Allegheny County Deputy Sheriffs' Ass'n. v. Pa. Labor Relations Bd., 1 A.3d 867 (Pa. 2010) (per curiam).

Our review of a decision by the PLRB is limited to determining whether there has been a violation of constitutional rights, an error of law, a procedural irregularity, or whether the findings of the PLRB are supported by substantial evidence. Borough of Ellwood City v. Pa. Labor Relations Bd., 998 A.2d 589, 594 (Pa. 2010). The PLRB's decision must be upheld if its factual findings are supported by substantial evidence, and if the conclusions of law drawn from those facts are reasonable. Id. Further, the PLRB's interpretation of a governing statute is to be given controlling weight unless clearly erroneous. Id. Because we conclude that the PLRB's decision here constitutes an error of law, we reverse.

Contrary to the conclusions of the Commonwealth Court and the PLRB, the controlling factor in this case is that the General Assembly, in two separate pieces of legislation, specifically singled out for definition as police officers, deputy sheriffs of counties of the second class. No other deputy sheriffs in this Commonwealth have been so defined by the General Assembly. Indeed, the general definition of "police officer" in the Crimes Code does not simply include the Deputy Sheriffs; rather, "deputy sheriffs of a county of the second class who have successfully completed" MPETL training are the only law enforcement personnel mentioned as being included in the definition of "police officer." 18 Pa.C.S. § 103. Based on these circumstances and our holdings in the analogous cases of Hartshorn v. County of Allegheny, 333 A.2d 914 (Pa. 1975), and Commonwealth v. Pa. Labor Relations Bd., 463 A.2d 409 (Pa. 1983) ("Capitol Police"), we now hold that deputy sheriffs of counties of the second class are police officers for purposes of Act 111.

While Act 111 does not define "police" or "police officer," neither does PERA single out deputy sheriffs of counties of the second class as "employees" subject to its provisions; rather, PERA simply defines "employee" as "any individual employed by a public employer" except for certain categories of public employees including those "covered under" Act 111. 43 P.S. § 1101.301(2).

We have held on two prior occasions that certain non-traditional "police-officer" law enforcement personnel fall under Act 111's reach because of their legislative definition as police officers in statutes unrelated to Act 111. In Hartshorn, supra, this Court held that Section 1440(b) of the Second Class County Code "makes clear that the legislature intended county detectives to be classified as policemen" for purposes of Act 111 bargaining rights: "[s]ince 16 P.S. § 4440(b) establishes that [the county detectives] are policemen, their right to collective bargaining is then clear under Act 111." Hartshorn, supra at 915-16.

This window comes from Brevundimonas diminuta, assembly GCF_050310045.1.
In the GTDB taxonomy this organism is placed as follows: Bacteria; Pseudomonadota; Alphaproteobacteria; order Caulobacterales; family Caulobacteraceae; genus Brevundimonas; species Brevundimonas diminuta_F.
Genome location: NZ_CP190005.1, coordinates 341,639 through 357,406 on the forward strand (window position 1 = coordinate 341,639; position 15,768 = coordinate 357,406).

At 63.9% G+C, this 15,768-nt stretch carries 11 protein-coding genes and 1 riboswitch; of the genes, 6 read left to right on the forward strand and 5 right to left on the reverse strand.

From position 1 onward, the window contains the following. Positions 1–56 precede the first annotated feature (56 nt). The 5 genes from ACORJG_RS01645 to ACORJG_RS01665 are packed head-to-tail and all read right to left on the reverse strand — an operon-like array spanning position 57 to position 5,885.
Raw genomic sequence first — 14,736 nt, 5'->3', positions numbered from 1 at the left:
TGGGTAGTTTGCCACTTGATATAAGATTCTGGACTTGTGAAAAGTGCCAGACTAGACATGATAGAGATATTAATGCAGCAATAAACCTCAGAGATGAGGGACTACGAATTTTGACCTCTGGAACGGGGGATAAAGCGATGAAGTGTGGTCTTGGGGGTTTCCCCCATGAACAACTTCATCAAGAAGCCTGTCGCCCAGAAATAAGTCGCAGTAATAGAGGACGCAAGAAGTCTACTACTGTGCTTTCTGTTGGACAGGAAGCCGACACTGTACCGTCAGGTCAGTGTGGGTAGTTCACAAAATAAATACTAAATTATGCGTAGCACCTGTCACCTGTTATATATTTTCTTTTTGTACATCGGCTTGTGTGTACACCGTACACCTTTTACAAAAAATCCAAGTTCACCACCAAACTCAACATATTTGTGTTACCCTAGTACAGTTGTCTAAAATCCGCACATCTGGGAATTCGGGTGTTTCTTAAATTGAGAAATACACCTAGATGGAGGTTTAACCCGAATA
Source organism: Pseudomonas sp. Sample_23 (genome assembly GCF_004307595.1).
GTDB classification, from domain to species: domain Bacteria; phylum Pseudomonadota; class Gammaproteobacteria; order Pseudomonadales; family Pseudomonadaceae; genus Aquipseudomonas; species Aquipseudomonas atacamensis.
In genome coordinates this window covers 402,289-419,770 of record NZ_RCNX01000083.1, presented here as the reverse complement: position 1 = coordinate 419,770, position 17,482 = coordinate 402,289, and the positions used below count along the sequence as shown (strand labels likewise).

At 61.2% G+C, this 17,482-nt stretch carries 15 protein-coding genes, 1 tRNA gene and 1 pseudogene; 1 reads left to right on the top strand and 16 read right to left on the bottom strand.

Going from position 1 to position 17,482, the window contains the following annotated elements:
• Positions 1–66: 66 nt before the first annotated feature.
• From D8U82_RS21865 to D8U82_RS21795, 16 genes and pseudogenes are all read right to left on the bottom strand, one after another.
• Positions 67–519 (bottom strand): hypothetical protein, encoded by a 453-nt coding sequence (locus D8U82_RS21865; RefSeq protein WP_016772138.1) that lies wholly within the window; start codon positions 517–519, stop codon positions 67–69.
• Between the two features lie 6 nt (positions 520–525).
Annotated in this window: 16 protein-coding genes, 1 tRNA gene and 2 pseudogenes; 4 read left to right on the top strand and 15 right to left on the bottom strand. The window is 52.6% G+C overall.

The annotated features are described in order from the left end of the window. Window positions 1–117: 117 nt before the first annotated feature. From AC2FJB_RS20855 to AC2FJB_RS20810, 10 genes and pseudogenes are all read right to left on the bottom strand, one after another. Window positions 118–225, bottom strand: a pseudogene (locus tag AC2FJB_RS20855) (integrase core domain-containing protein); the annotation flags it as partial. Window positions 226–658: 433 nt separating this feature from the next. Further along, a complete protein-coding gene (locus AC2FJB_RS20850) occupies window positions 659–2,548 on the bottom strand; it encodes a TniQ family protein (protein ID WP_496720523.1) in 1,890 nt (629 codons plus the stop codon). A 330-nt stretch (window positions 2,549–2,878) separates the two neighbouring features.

Section 1440(b) simply provides:

(b) County detectives shall at all times be subject to the orders of the district attorney, and shall investigate and make report to the district attorney as to the conduct in office of magistrates, constables, deputy constables and other officers connected with the administration of criminal justice, to make investigations, and endeavor to obtain such evidence as may be required by the district attorney in any criminal case, and perform such other duties as the district attorney may direct. Said detectives shall be general police officers and shall have all powers now conferred on constables by existing laws of this Commonwealth, so far as they relate to crime or criminal procedure, and they shall serve subpoenas in cases in which the Commonwealth is a party in a court of record.

16 P.S. § 4440(b) (emphasis added). Neither 16 P.S. § 4440(b) nor the Second Class County Code generally makes mention of Act 111.

In Capitol Police, supra, we held that the Capitol Police are legislatively vested with Act 111 police powers under Section 646 of the Administrative Code, which provides in pertinent part:

§ 646 Capitol Police, Commonwealth Property Police and Campus Police

The Capitol Police ... shall have the power, and their duty shall be: (a) To enforce good order in State buildings and on State grounds...; (b) To protect the property of the Commonwealth in State grounds and buildings...; (c) To exclude all disorderly persons from the premises...; (d) In the performance of their duties to adopt whatever means may be necessary; (e) To exercise the same powers as are now or may hereafter be exercised under authority of law or ordinance by the police of the cities of Harrisburg, Pittsburgh and Philadelphia, municipalities in Dauphin County wherein State buildings are located...; ... (g) To order off said grounds and out of said buildings all vagrants, loafers, trespassers, and persons under the influence of liquor, and, if necessary, remove them by force, and, in case of resistance, carry such offenders before an alderman, justice of the peace or magistrate[;] and (h) To arrest any person who shall damage, mutilate or destroy the trees, plants, shrubbery, turf, grass-plots, benches, buildings or structures, or commit any other offense within State buildings ... .

71 P.S. § 646 (emphasis added).

More specifically, in Capitol Police, we reversed the Commonwealth Court's determination that the Capitol Police serving in Scranton may not be considered police officers for purposes of Act 111, holding that Section 646 of the Administrative Code makes clear that "Capitol Police serving in Scranton are empowered as are Scranton Police and police generally throughout the Commonwealth." Capitol Police, supra at 413.*fn5